Then follows the first installment—a three-col­umn article reviewing the important points stressed in the study of May 17, appearing under the title "Thoughts on Revelation." Chapter one of Reve­lation was dealt with in this initial article of the series. First a few verses are quoted, and these are followed with appropriate comment and ex­planation—a form of treatment which was to be­come very familiar in the following decades.

The next five consecutive numbers of the Review carried articles dealing with the book, chapter by chapter, until as James White left for a trip, he inserted a two-line note : "'Thoughts on the Rev­elation' will not again appear till our return from the northern tour."—/bid., July 15, 1862.

After a lapse of two months the articles were resumed in the issue of September 9, with a presenta­tion of Revelation 7. Then James White abruptly closed his work on the series with a brief article headed "Chapters VIII and IX," but commenting' only on the first five verses of Revelation 8, cover­ing the seventh seal and introducing the seven trumpets. Then the article was cut short by James White's explanation that for lack of time to pre­pare an "exposition of the trumpets" he must be excused for passing over them and recommending "as the best light at present," the pamphlet en­titled The Sounding of the Seven Trumpets, listed as for sale at the Review office. The pamphlet re­ferred to was a sixty-eight-page reprint of Josiah Litch's explanation of the seven trumpets, pub­lished by the Review and Herald office in 1859, previously appearing as article reprints. Five weeks later Elder White admitted the futility of his attempting to go on with the work, and announced that, since he was away from home much of the time, "Brother Smith has consented to conclude the book, commencing with Chapter X."—Ibid., Oct. 21, 1862.

In the same style, but with more extended com­ment, Uriah Smith then picked up the work and treated Revelation To to 22, presenting an article in each number of the Review, save one, and clos­ing the series on February 3, 1863, in issue Num­ber roof Volume 21.

"Thoughts on Revelation" Printed First

Two years passed before the readers of the Re­view were informed of the intention of its editor, Uriah Smith, to prepare the manuscript for a book —Thoughts on the Revelation. In speaking of this, he set forth his purpose to build on the series of articles written by Elder White and himself, and called for suggestions from the people. Here is his statement:

"We have commenced to revise, and in a great meas­ure rewrite, the 'Thoughts on Revelation,' published in Review, Volumes XX and XXI. We shall devote what time we can to this work, besides preparing matter for the Review, otherwise than writing. If any brethren have any suggestions to make on any part of the book, we hope to receive them at once."--/bid., July 18, 1865.

From time to time during 1865 and 1866, brief notes informed Seventh-day Adventists that Elder Smith was devoting what time he could to the promised work, but it was not until April, 1867, that the copy was put in the hands of the printer, and the completed book was listed for sale on June 13. As the finished volume was received by James White he reached for his pen, wrote a few words of commendation, and then stated :

"These thoughts are not the fruit of one brain. In the time of the end the Revelation was to be unsealed and opened. And from, the open book, light has been shining. William Miller saw much. Others since have seen more. . . This is a book of thoughts, clothed in the author's happy style, plain, yet critical and prac­tical, coming down to the spiritual wants of the common people, yet elevated and dignified. This standard work should be in the library of every believer."—Ibid., July 16, 1867.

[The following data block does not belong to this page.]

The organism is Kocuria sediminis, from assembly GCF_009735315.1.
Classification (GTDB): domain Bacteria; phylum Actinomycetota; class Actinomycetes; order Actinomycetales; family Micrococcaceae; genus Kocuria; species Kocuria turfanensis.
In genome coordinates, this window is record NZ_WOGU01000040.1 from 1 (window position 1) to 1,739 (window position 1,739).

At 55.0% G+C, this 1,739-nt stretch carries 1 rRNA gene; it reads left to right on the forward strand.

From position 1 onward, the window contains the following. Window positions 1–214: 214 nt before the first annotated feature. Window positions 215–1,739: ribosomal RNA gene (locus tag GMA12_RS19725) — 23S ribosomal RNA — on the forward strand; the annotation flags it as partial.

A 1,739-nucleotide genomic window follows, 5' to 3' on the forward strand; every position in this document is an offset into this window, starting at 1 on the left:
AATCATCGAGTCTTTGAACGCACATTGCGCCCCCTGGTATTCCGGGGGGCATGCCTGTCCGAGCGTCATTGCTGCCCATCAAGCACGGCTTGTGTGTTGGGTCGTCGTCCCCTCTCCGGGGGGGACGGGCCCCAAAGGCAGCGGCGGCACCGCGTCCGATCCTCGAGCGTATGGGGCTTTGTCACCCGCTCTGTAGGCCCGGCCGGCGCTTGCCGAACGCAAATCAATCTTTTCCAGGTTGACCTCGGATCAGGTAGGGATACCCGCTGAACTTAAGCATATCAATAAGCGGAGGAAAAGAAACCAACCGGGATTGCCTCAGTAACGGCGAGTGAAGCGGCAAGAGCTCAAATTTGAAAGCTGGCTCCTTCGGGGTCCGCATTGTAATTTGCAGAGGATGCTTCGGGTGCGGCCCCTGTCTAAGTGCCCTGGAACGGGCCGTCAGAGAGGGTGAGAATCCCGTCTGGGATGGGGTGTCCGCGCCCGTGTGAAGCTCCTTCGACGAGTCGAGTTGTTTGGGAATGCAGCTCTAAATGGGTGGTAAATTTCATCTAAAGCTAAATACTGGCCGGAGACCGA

Before the second edition was printed, Elder Smith revised- the work, and in its new form sev­eral printings appeared.

"Thoughts on Daniel" Brought Forth

In 1872, five years,after Thoughts on the Revela­tion was printed, a companion volume, Thoughts on Daniel, was issued and announced for sale on December 31, 1872. This, too, quite largely repre­sented the joint study of able Bible students. After passing through several editions as single volumes, the two companion books in 1881 appeared as a combined- work, Thoughts on Daniel and the Reve­lation.

Elder Smith prepared his manuscripts as a schol­arly writer would, setting forth denominational views on the great lines of clearly understood prophecy presented in Daniel and Revelation. But when he undertook the verse-by-verse exposition of these two books, he ran into many texts of Scripture which dealt with matters regarding which we as a people had not given much if any study, and in such cases he often set forth the views of the best commentators available, and used freely both the lines of argument and the words of Josiah Litch, George Storrs, and others. Elder Smith demonstrated remarkably good judgment in the selection of matter from these writers.

It was but natural that as time advanced, some points became more clear and some errors which had been embodied in his earlier work were seen. This led the author from time to time to make a number of corrections and adjustments in his for­mer statements. Of one such revision, W. C. White wrote in 1910:

"In 1886, 1887, and 1888 there was considerable controversy over some of the expositions in Thoughts on Daniel and the Revelation. There was quite a group of men, including myself, who became convinced that there were some errors in this most excellent book that ought to be corrected. Elder Uriah Smith defended very ably the positions taken in the book, but he was a very kind and reasonable man, and was willing to make corrections when errors were made plain.